THE MATCH BOX
by Frank McGuinness.
Liverpool Playhouse (Studio) Williamson Square L1 1EL To 21 July 2012.
Mon-Sat 7.45pm except 3 July 5.30pm Mat 28 June, 12 July 1.30pm, 30 June, 7, 21 July 2pm.
Runs 1hr 45min No interval.
TICKETS: 0151 709 4776.
Review: Timothy Ramsden 19 June.
Perceptive play matched by a fine performance.
Some people say that if Shakespeare were alive today he would be scripting soap-operas. Far more likely he’d be delving into Lady Macbeth with some of the perspective Frank McGuinness gives to the bereaved Sal.
That’s not to say McGuinness’ one character play has any direct link with the Scottish queen. But she’s Shakespeare’s most deeply-felt dark lady, who expresses stark yet contrasting emotions as she’s glimpsed on a journey to self-destruction. And we are never told how many children she had.
Sal’s story starts with the death of her daughter Mary, named after her mother (family matters here), shot in accidental cross-fire by one of three brothers. It wasn’t even an organised terrorist shooting, but something almost casual. And about such deaths, in certain places, everything is known but nothing can be proved.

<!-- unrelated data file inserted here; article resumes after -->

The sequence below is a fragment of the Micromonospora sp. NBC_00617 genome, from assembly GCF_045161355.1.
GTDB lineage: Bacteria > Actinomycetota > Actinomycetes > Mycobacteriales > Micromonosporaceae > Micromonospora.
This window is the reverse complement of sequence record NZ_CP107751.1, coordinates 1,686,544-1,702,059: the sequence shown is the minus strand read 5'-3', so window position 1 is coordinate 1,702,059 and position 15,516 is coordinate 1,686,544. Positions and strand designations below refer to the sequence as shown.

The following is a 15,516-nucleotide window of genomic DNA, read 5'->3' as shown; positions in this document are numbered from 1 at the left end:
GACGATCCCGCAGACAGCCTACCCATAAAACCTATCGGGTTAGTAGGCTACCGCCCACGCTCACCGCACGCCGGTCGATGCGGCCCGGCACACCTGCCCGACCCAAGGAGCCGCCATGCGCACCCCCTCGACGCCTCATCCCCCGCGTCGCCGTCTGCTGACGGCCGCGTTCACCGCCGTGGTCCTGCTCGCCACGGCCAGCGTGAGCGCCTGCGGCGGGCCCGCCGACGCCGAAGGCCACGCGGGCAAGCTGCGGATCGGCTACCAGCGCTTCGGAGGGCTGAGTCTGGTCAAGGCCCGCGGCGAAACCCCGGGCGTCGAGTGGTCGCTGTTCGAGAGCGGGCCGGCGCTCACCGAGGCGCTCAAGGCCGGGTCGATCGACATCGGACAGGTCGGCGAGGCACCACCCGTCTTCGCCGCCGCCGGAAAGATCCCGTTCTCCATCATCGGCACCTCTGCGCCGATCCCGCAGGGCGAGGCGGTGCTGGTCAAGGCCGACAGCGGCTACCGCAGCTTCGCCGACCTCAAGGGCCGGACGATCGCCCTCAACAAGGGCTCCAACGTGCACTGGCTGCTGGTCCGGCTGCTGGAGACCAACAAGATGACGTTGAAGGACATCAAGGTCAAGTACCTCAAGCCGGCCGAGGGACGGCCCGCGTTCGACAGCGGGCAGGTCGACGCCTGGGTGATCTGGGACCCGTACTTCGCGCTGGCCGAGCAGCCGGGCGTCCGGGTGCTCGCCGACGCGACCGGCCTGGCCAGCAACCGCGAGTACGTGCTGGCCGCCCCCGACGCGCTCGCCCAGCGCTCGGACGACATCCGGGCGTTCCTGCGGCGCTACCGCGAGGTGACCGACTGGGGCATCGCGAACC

As the story winds through inevitable procedures – identifying the body, a press conference, and mundane events – Sal’s intensity leads to a story of revenge and its consequences. It’s a story implying a scale and achieving an intensity to match Shakespeare or the Greek tragedians – and it’s possibly McGuinness’s finest work.
Lia Williams is a first-rate actor, and clearly a fine director too. So fine there seems at first no direction involved in Leanne Best’s performance. And she, the performer probably seen more than any other in recent years at the Everyman (particularly) and Playhouse, is superb – not in technical display, but in control, in characterisation, incorporating the compulsive striking of matches, an action acquiring increasing, and increasingly serious, significance.
In her stripped-back home, isolated on an island of West Kerry, she tries eventually to reach out to the audience as her imagined auditors. With minimal furnishings, mainly an unmade bed, the place becomes the prison of her passionate, embittered recollections, till the door seeing through to light outside is shut, and Charlie Lucas’s lighting takes on a tinge suggesting her own fate when the last of the matches is struck.
Moving seamlessly as Sal’s mind crosses different recollections and emotions up to the final disintegration of language and mind, Best’s performance gives this play a terrific premiere.
Sal: Leanne Best.
Recorded voices: Esme Herbert, Melanie Pappenheim.
Director: Lia Williams.
Designer: Colin Richmond.
Lighting: Charlie Lucas.
Sound/Composer: Giles Perring.